to APACS had 64,546 ATMs at the end of the third quarter of
However, in terms of ATMs per million inhabitants – 1,533 in the
third quarter of 2008 – Spain is in a class of its own. By
comparison, the UK had 1,062 ATMs per million inhabitants in the
third quarter of 2008 and Germany 831 at the end of 2007. At the
end of 2007 the average density in the euro-zone was 918 ATMs per
million inhabitants and in the US 1,348 per million
The largest of the three ATM networks is operated by ServiRed
which serves 16 commercial and savings banks and at the end of 2007
operated a network of 32,106 ATMs.
In addition there were 39,764 ServiRed cards in issue, all Visa
and MasterCard branded, and 660,241 merchants covered by its
Spain’s ATMs meet a still-high demand for cash – though
precisely how dominant cash is in the consumer payments sector is
unclear. However, there are clear indications that the use of cash
is declining steadily.
According to the Spanish savings bank association Fundacion de
las Cajas de ahorros, cash was used for an estimated 78 percent of
POS payments in the mid-1990s, declining to about 60 percent in
2000. Subsequent growth in cash withdrawals from ATMs and POS
transactions indicate that cash’s dominance has been eroded
According to BdE data ATM cash withdrawals increased from €82
billion in 2002 to €109 billion in 2007, a CAGR of 6.8 percent.
Transactions at POS terminals displayed stronger growth rising from
€46.8 billion in 2002 to €89.4 billion in 2007, a CAGR of 13.8
These two growth rates indicate that consumer purchases are now
divided about equally between cash and card payments in value
terms. However, it should be noted that as in all European Union
countries data is not available for cash-backs at electronic POS
transactions and over-the-counter cash withdrawals at Spain’s bank
Cheques in retreat
value terms the big winner in Spain’s electronics payments system
has been the credit transfer. According to BdE, in 2007 credit
transfers accounted for 72 percent of total non-cash retail
payments in value terms, up from 50 percent in 2001, and 18 percent
of transaction volumes, up from 15 percent in 2001.
By contrast the really big loser in Spain has been the once
highly popular cheque, use of which has been in steep decline in
According to BdE in 2007 cheques accounted for 8 percent of
Spain’s non-cash retail payments in value terms, down from 27
percent in 2001, and 2 percent in volume terms, down from 8 percent
However, despite the decline, cheques still accounted for the
third highest value of transaction in Spain’s retail payments
market in 2007. Spain ranks as the seventh highest user of cheques
in Europe based on a percentage of total non-cash transactions per
capita – 3.9 in 2007.
Since November 2003 cheques and other paper-based payments
instruments such as bills of exchange have been truncated and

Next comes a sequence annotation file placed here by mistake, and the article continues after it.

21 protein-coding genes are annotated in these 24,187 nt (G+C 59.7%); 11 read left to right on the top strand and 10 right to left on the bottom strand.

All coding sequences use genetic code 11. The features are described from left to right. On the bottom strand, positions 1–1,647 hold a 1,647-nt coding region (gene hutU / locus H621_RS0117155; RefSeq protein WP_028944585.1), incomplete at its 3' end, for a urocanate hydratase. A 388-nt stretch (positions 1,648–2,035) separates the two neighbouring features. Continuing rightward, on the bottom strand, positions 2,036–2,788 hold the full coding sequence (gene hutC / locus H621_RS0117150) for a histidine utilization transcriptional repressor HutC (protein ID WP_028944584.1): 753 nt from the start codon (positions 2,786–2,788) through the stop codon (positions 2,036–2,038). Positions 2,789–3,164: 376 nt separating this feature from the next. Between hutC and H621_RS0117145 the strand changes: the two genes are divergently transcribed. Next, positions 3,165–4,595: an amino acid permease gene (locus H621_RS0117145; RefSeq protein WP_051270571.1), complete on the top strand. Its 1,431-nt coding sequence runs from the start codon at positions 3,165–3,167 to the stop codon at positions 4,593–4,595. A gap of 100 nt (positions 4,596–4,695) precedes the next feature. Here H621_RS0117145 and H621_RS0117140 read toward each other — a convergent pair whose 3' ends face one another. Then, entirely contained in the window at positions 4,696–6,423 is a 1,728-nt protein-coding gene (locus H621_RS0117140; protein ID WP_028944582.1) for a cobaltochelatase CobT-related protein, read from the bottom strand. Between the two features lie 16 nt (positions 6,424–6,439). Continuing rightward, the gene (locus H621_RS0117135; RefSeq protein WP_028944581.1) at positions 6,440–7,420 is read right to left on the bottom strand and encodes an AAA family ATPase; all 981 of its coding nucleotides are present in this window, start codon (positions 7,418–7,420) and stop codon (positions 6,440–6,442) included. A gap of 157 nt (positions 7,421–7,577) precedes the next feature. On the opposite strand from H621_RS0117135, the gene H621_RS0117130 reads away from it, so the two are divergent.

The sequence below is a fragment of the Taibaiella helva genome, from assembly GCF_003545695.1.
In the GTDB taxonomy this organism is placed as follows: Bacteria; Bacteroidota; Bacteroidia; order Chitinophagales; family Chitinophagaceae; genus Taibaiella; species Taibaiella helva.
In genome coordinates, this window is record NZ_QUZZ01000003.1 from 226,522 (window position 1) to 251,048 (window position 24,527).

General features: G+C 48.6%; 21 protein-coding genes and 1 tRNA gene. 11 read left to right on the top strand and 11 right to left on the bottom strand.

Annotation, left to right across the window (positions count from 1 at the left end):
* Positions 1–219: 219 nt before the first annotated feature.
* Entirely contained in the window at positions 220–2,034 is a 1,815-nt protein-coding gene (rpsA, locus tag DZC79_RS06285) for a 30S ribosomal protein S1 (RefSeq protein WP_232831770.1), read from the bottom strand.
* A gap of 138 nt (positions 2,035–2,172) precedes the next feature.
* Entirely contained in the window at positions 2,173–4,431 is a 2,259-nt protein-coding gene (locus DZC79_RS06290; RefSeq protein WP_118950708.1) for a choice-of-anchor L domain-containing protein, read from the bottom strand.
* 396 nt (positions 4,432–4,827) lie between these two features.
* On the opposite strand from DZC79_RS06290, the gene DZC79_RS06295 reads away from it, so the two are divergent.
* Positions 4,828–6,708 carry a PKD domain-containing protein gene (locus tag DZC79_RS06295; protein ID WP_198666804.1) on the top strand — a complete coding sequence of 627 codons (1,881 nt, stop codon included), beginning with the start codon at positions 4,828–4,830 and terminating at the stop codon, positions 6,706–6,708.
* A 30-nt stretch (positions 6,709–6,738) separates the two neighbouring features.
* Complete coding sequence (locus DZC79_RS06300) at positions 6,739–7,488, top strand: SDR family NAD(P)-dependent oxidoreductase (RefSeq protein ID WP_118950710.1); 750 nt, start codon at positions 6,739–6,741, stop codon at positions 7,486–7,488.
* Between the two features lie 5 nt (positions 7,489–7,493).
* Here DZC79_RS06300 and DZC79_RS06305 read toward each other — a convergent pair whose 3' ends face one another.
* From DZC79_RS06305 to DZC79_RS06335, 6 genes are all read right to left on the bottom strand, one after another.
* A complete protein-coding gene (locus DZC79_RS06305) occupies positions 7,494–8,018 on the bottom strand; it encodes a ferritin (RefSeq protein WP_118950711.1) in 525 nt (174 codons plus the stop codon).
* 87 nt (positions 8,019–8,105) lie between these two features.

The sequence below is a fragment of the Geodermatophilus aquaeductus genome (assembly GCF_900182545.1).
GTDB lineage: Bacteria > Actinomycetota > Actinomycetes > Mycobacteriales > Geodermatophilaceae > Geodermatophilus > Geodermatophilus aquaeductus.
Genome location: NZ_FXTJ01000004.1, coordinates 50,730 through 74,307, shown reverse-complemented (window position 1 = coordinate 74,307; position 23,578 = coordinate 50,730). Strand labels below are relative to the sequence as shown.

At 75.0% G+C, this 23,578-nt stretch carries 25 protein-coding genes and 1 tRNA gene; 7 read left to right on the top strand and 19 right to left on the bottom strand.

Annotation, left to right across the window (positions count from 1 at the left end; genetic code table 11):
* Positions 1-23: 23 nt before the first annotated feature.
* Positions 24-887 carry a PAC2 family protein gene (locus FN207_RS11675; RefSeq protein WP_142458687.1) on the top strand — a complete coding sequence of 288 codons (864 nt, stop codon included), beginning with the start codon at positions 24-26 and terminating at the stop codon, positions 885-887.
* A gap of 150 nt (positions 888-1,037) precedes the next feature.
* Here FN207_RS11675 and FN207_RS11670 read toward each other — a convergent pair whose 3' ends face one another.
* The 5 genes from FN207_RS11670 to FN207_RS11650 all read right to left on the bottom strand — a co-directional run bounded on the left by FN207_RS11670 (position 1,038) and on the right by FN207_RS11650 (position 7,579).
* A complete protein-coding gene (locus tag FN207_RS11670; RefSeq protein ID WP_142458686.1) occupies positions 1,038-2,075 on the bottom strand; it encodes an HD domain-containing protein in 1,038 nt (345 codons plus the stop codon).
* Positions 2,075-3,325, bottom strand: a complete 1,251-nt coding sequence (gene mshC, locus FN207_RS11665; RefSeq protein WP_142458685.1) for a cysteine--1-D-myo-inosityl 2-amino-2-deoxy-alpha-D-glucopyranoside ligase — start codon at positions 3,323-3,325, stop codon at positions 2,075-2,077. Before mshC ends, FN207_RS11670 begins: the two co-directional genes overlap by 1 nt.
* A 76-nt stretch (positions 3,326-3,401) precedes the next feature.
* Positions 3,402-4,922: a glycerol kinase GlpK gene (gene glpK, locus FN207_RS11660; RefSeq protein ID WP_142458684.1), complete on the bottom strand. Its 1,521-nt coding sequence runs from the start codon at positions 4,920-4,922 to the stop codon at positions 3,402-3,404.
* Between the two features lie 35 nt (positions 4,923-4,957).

settled electronically. The only exceptions are credit transfers
and cheques exceeding €50,000 which are still settled manually.
Transactions of this size account for under 0.5 percent of total
volume processed through Spain’s two payment systems the retail
payment system, Sistema Nacional de Compensacion Electronica (SNCE)
and the real time gross settlements system the Servicio de
Liquidación del Banco de España (SLBE).
Established in 1990 as an automated clearing house, the SNCE is
managed by Iberpay, a private company owned by the credit
institutions participating in the SNCE. In 2007 the SNCE processed
1.44 billion transactions with a total value of €2.032 trillion.
This represented 22 percent of total transaction volumes of 6.53
billion and 18 percent of total transactions by value of €11.14
The SLBE is owned and managed by BdE and is also the Spanish
component of the Trans-European Automated Real-time Gross
Settlement Express Transfer System, the large-value euro payment
system operated by the European System of Central Banks.
The Spanish may well have taken to the credit card en masse, but
when it comes to adopting the internet for banking they have
displayed a hefty dose of caution.
Indicative of attitudes towards internet banking, a study
published by Deutsche Bank in May 2008 revealed that only 16
percent of Spaniards had banked online in the previous three
months, ranking Spain 12th among 17 European countries.
The percentage of Spanish online bankers lagged the European
Union (EU) average of 29 percent and was significantly behind
market leaders Estonia, Denmark, the Netherlands, Finland and
Iceland where online banking was undertaken by between 53 percent
and 72 percent of people during the survey period.
One reason for the low adoption of online banking in Spain
appears to be a comparatively low penetration of broadband internet
services. According to EU statistical service Eurostat, Spain ended
2008 with 45 percent of households having broadband connection.
This compares with, for example, broadband penetration of 74
percent in Denmark and the Netherlands and 71 percent in
Spain has also displayed a slow adoption of online shopping.
This is evident from a comprehensive study of European online
shopping in 2007 conducted by Eurostat.
According to Eurostat, 18 percent of Spaniards shopped online in
2007, ranking Spain 15th out of 27 EU countries. The EU average was
30 percent and market leaders the Netherlands, the UK, Germany,
Denmark, and Finland where between 48 percent and 55 percent of
people had shopped online.
Overall, while Spain has progressed well along the electronic
payments route there is clearly a way to go. This is evident form
Spain’s still high use of cash and comparatively slow uptake of new
technologies. Put in perspective, the number of non-cash
transactions in Spain per inhabitant in 2007 – 161 – ranked it 10th